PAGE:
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A little credit is due

Cutting interest rates may have sent some poor signals, but it was a good move by the Fed to counter inflation.

September 19, 2007

Boxed in by antsy investors and worrisome economic indicators, the Federal Reserve had little choice but to lower interest rates Tuesday, for the first time in more than four years. It did so with unexpected vigor. Not only did it lop half a percentage point off its target for the federal funds rate (the interest that banks charge each other for overnight loans), but it cut the same amount from the discount rate (the interest the Fed charges on short-term loans to banks).

The move sent some unwelcome signals about the Fed's sympathy for the financial markets and its sensitivity to pressure from Wall Street. After all, those crying the loudest for help are the ones that took the most advantage of former Fed Chairman Alan Greenspan's extended run of easy money. These include real estate speculators, home buyers enticed to take on too much debt, go-go lenders that stopped caring about borrowers' ability to pay and investors who snapped up packages of loans unaware of, or indifferent to, their risk.

The cuts also could fuel inflation. Prices for most goods aren't rising as fast as they had been, but the increases are close to making the Fed uncomfortable. Meanwhile, oil prices have shot up again, the dollar is weak and gold is commanding a premium -- all factors that could boost inflation and interest rates.

Nevertheless, many economists agree that the overall health of the U.S. economy took a turn for the worse in recent weeks, and there are real risks of a protracted slump despite the overall signs of health. The sub-prime mortgage meltdown has caused credit to tighten beyond the housing industry. The decline in the housing market, which is likely to get worse before it gets better, is depressing construction and, potentially, consumer spending. The most recent federal report on jobs showed that unemployment was holding steady but the number of jobs created was down sharply.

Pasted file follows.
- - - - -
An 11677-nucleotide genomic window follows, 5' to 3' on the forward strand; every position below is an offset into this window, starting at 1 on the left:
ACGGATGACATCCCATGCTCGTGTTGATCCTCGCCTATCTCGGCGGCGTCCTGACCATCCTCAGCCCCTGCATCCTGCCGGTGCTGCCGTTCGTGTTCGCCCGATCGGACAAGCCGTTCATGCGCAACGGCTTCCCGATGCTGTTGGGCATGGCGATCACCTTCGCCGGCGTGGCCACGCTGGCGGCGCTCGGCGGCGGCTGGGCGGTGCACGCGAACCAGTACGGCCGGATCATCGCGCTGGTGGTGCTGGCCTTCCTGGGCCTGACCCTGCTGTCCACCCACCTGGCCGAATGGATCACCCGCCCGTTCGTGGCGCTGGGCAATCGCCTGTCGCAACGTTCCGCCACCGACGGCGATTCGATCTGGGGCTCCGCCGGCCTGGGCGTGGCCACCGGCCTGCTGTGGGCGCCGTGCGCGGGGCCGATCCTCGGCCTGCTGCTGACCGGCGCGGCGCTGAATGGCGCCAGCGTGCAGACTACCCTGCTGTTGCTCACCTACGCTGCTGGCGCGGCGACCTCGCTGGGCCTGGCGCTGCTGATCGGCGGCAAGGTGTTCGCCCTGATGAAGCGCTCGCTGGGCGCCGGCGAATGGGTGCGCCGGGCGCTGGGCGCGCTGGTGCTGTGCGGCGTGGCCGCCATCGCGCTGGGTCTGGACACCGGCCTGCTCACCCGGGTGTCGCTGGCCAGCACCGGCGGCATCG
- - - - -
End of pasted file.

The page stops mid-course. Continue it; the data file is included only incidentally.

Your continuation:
All of this suggests that the problems in the financial markets, which the Fed was rightly allowing to run their course, were spilling over into the broader economy. That's a risk the Fed cannot ignore. One criticism of Greenspan is that he was too slow to react to the signs of recession in 2000, then too slow to take the Fed's foot off the money-supply accelerator after it eventually did cut rates. The current Fed chairman, Ben S. Bernanke, deserves credit for moving with more alacrity while trying to maintain the Fed's credibility. By resisting intense Wall Street pressure to cut the federal funds rate last month, he may have dimmed investor's expectations for future bailouts. The test will be how quickly the Fed tightens the money supply once inflation creeps out of its comfort zone.

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